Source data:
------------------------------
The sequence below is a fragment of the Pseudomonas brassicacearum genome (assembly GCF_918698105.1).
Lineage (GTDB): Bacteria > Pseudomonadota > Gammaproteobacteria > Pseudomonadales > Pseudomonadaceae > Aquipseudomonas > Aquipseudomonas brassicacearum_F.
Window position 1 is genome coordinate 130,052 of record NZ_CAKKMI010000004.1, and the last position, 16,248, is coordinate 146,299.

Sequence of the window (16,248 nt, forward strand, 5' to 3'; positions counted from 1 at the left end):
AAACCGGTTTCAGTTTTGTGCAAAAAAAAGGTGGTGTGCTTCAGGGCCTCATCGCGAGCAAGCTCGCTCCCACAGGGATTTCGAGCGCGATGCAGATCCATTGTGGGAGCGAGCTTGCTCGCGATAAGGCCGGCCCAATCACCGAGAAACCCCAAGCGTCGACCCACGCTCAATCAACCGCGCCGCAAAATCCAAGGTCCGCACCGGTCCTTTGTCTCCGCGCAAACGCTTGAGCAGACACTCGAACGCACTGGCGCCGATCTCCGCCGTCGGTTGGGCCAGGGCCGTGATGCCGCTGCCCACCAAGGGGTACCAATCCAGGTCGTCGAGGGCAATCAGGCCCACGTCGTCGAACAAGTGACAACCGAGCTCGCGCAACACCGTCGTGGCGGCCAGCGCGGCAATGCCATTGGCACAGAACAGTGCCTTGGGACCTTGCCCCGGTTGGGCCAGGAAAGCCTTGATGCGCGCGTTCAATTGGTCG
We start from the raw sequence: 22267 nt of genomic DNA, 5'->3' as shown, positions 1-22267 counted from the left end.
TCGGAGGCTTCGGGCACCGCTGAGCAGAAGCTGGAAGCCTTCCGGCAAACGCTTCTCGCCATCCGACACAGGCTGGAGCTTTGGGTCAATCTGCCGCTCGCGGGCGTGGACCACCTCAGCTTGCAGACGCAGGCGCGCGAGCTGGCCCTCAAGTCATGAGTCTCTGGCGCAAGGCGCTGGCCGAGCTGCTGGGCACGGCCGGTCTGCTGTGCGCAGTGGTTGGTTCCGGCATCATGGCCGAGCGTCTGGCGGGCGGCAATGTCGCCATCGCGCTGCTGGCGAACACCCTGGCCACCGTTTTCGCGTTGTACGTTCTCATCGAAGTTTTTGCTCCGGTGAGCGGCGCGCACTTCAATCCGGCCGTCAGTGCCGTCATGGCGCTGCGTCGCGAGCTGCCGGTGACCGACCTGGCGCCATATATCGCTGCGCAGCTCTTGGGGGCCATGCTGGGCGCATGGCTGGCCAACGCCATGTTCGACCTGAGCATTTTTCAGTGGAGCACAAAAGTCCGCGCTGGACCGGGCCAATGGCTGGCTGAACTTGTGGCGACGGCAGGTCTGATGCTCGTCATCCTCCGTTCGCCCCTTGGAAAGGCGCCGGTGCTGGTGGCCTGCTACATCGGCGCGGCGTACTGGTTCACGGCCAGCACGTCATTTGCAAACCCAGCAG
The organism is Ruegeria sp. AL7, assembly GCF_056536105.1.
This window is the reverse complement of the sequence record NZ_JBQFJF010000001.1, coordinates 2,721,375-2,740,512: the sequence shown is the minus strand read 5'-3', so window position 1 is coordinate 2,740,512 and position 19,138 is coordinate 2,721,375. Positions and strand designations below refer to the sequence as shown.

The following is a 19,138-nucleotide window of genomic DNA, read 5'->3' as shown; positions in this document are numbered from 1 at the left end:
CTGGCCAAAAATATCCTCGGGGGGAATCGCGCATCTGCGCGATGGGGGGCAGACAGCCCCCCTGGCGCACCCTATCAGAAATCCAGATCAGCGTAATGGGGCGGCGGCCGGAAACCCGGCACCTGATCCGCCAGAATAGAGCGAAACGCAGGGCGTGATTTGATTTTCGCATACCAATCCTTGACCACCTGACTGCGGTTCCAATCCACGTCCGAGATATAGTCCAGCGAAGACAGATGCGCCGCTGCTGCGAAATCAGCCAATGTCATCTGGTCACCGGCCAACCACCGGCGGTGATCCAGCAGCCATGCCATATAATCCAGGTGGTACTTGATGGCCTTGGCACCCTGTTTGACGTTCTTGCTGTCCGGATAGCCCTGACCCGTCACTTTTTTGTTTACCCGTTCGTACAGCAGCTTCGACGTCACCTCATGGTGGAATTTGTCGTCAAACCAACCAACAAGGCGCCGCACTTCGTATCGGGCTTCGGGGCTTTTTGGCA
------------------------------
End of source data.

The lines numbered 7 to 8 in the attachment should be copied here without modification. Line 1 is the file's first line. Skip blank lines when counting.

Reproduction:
TCGGAGGCTTCGGGCACCGCTGAGCAGAAGCTGGAAGCCTTCCGGCAAACGCTTCTCGCCATCCGACACAGGCTGGAGCTTTGGGTCAATCTGCCGCTCGCGGGCGTGGACCACCTCAGCTTGCAGACGCAGGCGCGCGAGCTGGCCCTCAAGTCATGAGTCTCTGGCGCAAGGCGCTGGCCGAGCTGCTGGGCACGGCCGGTCTGCTGTGCGCAGTGGTTGGTTCCGGCATCATGGCCGAGCGTCTGGCGGGCGGCAATGTCGCCATCGCGCTGCTGGCGAACACCCTGGCCACCGTTTTCGCGTTGTACGTTCTCATCGAAGTTTTTGCTCCGGTGAGCGGCGCGCACTTCAATCCGGCCGTCAGTGCCGTCATGGCGCTGCGTCGCGAGCTGCCGGTGACCGACCTGGCGCCATATATCGCTGCGCAGCTCTTGGGGGCCATGCTGGGCGCATGGCTGGCCAACGCCATGTTCGACCTGAGCATTTTTCAGTGGAGCACAAAAGTCCGCGCTGGACCGGGCCAATGGCTGGCTGAACTTGTGGCGACGGCAGGTCTGATGCTCGTCATCCTCCGTTCGCCCCTTGGAAAGGCGCCGGTGCTGGTGGCCTGCTACATCGGCGCGGCGTACTGGTTCACGGCCAGCACGTCATTTGCAAACCCAGCAG
The organism is Ruegeria sp. AL7, assembly GCF_056536105.1.